Saturday, February 19, 2011

Snow Mountains of Kabul (Photo made by: Joe Bu...Image via Wikipedia

Part I

Amir, a well-to-do Pashtun boy, and Hassan, a Hazara who is the son of Ali, Amir's father's servant, spend their days in the then peaceful city of Kabul, kite fighting and roaming through the streets. Amir’s father, a wealthy merchant, who Amir affectionately refers to as Baba, loves both the boys, but seems critical of Amir for not being manly enough. Amir secretly believes his father blames him for his mother’s death during childbirth. However, he has a kinder father figure in the form of Rahim Khan, Baba’s friend, who understands Amir better, and is supportive of his interest in writing. Amir tells us that his first word was 'Baba' and Hassan's "Amir,' suggesting that Amir looked up most to Baba, while Hassan looked up to Amir.
Assef, a notorious sociopath and violent older boy with sadistic tendencies, mocks Amir for socializing with a Hazara, which is, according to Assef, an inferior race that should only live in Hazarajat. He prepares to attack Amir with brass knuckles, but Hassan bravely stands up to him, threatening to shoot out Assef's left eye with his slingshot. Assef and his posse back off, but Assef threatens revenge.

Hassan is a successful "kite runner" for Amir, knowing where the kite will land without even watching it. One triumphant day, Amir wins the local tournament, and finally Baba's praise. Hassan runs for the last cut kite, a great trophy, saying to Amir, "For you, a thousand times over." Unfortunately, Hassan runs into Assef and his two friends. Hassan refuses to give up Amir's kite. Amir searches for Hassan but hides when he hears Assef's voice. Assef decides to teach Hassan a lesson by raping him. Amir witnesses the act but is too scared to intervene, and returns home ashamed, guilty for not being able to help his best friend. He feels that his cowardice in Hassan's rape would destroy any hopes for Baba's affections, so he says nothing. Afterwards, Hassan and Amir keep a distance from each other. Amir reacts indifferently because he feels ashamed, and is frustrated by Hassan's saint-like behavior. Already jealous of Baba's love for Hassan, he worries that if Baba knew of Hassan's bravery and his own cowardice, that Baba's love for Hassan would grow even more.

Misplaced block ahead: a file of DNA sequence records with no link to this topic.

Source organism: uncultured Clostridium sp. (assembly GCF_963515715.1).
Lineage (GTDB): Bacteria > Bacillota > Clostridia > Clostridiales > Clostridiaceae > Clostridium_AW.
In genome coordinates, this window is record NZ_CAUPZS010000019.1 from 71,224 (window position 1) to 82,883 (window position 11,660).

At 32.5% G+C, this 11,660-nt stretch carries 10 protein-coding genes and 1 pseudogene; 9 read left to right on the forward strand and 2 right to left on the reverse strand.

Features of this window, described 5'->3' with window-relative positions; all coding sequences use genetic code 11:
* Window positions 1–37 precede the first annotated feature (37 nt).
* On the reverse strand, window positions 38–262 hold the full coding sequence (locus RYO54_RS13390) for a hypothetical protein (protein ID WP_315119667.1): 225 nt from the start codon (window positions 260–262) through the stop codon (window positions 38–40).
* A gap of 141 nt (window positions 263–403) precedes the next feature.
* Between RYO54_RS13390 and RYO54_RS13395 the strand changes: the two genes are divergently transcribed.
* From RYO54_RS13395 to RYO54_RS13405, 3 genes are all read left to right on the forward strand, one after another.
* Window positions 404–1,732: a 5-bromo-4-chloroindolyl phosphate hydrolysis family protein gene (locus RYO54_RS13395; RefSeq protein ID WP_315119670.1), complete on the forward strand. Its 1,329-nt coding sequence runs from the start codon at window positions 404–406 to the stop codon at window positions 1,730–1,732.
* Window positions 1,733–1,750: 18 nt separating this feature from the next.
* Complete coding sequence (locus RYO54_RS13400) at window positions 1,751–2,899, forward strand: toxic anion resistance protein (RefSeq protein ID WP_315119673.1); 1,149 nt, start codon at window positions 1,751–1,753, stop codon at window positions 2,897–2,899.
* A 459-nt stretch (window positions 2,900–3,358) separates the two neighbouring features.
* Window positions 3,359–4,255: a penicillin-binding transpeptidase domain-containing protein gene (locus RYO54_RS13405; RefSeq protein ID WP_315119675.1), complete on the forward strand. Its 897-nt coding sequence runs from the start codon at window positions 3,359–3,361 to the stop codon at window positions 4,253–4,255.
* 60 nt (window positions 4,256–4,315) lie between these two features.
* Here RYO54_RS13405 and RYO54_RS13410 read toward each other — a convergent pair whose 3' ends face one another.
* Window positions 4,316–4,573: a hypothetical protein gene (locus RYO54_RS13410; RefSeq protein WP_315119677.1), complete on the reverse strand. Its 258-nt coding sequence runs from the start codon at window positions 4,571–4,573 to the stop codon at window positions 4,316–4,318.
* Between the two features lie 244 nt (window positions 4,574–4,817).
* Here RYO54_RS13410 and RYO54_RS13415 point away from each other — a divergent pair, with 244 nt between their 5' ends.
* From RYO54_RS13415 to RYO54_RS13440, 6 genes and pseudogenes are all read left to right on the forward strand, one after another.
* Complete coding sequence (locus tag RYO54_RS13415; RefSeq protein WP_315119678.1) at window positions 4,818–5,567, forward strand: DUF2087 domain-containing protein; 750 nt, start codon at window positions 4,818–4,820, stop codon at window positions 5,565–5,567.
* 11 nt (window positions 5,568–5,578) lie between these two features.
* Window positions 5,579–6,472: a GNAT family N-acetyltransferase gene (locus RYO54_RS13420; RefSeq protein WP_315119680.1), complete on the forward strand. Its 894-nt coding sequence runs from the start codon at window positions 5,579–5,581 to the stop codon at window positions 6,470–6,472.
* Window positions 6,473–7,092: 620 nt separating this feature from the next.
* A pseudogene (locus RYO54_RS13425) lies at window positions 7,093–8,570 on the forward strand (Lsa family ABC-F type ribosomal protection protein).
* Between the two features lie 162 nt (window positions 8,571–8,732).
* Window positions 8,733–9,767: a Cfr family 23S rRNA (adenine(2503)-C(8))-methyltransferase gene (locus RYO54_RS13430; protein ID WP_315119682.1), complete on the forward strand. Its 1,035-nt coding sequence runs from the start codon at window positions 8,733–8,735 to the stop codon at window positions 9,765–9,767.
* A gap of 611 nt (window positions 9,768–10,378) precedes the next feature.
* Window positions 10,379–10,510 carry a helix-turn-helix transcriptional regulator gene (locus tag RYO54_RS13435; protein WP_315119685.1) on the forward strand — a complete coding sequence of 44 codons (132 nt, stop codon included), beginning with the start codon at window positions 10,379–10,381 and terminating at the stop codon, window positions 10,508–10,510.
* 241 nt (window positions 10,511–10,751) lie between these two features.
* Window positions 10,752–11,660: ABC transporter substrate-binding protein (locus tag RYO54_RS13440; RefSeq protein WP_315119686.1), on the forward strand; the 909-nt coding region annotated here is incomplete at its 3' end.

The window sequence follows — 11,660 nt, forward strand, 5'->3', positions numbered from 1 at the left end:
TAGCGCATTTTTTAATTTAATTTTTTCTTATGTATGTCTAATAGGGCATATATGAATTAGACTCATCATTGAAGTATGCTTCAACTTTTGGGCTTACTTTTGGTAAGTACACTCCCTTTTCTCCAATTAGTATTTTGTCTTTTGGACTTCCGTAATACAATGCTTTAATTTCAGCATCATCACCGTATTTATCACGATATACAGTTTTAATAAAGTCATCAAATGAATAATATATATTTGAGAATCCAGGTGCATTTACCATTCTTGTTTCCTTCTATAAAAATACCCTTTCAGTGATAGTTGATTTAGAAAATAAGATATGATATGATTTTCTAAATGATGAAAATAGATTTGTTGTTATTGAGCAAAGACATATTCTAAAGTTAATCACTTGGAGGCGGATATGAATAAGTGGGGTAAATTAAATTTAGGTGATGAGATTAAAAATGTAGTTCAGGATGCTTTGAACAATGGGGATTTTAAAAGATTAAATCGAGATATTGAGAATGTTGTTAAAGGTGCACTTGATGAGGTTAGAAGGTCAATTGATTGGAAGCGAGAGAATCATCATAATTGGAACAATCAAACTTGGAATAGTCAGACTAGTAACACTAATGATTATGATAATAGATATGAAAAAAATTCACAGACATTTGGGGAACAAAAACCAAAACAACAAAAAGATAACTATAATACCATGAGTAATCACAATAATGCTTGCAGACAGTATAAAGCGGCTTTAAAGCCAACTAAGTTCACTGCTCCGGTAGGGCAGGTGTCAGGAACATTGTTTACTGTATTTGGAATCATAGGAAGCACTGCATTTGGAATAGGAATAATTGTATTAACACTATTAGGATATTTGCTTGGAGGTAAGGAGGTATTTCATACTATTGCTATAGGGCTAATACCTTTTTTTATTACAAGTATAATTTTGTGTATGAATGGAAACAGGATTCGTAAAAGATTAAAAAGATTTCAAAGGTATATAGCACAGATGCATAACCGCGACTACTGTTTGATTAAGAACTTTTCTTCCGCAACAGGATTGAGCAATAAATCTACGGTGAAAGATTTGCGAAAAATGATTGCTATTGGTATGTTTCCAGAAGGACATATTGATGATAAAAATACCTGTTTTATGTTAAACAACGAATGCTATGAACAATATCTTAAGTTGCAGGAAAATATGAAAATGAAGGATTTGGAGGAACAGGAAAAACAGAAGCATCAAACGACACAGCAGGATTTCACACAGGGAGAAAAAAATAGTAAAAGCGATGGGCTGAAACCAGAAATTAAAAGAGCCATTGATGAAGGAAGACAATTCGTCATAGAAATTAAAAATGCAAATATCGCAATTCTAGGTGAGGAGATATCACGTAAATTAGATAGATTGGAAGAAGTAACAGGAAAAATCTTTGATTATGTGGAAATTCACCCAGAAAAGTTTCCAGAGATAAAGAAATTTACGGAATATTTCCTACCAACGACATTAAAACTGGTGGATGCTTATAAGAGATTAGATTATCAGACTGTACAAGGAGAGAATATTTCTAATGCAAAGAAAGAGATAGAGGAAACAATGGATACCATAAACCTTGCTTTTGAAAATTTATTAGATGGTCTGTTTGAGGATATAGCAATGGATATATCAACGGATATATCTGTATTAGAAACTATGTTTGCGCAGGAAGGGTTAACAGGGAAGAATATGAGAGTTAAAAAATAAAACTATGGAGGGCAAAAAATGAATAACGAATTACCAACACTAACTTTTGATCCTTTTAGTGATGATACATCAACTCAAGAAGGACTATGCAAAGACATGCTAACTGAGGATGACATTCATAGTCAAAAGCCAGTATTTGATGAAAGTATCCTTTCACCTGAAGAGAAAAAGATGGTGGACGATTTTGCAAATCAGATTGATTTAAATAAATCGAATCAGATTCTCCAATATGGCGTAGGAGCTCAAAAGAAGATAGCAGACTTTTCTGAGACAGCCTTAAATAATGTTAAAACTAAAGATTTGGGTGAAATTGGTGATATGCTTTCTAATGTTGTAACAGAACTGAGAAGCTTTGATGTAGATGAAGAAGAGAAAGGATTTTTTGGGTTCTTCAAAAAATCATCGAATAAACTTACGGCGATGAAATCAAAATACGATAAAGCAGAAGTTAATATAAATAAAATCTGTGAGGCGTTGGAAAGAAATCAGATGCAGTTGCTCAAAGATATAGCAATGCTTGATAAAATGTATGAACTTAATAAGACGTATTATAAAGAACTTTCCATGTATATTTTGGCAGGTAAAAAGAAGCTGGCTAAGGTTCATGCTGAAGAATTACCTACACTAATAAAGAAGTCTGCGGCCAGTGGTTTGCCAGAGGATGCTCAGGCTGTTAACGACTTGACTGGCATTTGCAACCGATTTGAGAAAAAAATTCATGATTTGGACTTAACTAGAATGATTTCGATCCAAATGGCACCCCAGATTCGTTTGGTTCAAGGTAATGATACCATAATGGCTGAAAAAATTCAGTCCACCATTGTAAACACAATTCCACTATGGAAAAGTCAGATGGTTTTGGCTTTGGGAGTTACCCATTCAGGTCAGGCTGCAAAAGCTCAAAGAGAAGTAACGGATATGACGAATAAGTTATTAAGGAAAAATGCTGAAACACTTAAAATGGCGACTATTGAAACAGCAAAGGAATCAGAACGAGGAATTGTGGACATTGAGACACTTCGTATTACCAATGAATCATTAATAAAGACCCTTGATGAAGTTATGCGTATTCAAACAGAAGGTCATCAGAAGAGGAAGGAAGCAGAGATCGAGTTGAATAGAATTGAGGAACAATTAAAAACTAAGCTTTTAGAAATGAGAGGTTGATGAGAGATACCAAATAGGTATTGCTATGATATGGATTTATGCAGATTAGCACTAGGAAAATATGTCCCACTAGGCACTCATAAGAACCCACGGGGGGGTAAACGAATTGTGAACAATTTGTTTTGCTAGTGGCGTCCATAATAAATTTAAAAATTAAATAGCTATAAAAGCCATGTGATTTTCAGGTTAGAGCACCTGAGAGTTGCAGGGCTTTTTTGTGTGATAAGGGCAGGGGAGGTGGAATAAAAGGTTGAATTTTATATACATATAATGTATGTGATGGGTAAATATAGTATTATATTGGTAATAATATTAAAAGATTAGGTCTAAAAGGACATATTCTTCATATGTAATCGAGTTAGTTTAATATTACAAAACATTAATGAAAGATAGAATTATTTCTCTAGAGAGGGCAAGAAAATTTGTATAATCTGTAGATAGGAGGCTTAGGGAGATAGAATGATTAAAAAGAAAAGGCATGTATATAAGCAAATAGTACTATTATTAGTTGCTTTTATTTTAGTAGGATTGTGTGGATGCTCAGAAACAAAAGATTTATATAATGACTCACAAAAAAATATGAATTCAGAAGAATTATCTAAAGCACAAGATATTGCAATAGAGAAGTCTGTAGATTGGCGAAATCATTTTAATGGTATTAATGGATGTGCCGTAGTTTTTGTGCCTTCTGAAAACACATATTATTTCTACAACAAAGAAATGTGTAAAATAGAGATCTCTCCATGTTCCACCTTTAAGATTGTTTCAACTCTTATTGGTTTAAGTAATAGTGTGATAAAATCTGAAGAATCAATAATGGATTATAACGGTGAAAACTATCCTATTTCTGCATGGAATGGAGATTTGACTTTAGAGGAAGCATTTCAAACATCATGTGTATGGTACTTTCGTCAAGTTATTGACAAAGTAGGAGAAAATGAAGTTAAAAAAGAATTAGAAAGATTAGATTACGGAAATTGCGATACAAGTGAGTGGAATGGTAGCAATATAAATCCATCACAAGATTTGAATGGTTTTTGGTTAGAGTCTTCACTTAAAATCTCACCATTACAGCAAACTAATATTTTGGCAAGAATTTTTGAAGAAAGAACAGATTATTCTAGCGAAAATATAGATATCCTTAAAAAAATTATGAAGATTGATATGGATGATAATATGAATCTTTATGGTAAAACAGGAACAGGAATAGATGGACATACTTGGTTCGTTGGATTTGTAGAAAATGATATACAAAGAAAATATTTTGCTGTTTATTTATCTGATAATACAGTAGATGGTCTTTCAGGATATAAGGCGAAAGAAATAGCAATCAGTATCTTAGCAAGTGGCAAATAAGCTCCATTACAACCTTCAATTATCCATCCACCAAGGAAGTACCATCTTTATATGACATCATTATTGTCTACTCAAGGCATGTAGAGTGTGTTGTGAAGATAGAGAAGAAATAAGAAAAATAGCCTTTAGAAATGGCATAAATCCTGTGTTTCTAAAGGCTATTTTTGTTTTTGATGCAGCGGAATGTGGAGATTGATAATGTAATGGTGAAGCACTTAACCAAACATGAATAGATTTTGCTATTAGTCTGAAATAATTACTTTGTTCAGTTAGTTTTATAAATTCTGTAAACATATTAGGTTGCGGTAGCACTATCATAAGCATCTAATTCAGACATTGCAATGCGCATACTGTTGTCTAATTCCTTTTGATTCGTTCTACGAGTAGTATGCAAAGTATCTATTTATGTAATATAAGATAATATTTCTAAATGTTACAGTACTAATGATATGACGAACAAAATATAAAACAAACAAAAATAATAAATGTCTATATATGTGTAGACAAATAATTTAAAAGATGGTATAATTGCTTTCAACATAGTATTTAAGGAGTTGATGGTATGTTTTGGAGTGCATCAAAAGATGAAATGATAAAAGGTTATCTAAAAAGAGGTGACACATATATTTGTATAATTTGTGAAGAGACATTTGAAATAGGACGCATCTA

Amir, filled with guilt on his birthday, cannot enjoy his gifts.[2] The only present that does not feel like "blood" money is the notebook to write his stories in given to him by Rahim Khan, his father's friend and the only one Amir felt really understood him.

Amir felt that life would be easier if Hassan was not around, so he planted a watch and some money from his birthday party under Hassan's mattress in hopes that Baba would force him to leave; Hassan falsely confesses when confronted by Baba about the watch and the money. Baba forgives him, despite the fact that, as he explained earlier, he believes that "there is no act more wretched than stealing." Hassan and his father Ali, to Baba's extreme sorrow, leave anyway. Hassan's departure frees Amir of the daily reminder of his cowardice and betrayal, but he still lives in their shadow and his guilt.

Part II and Part 111

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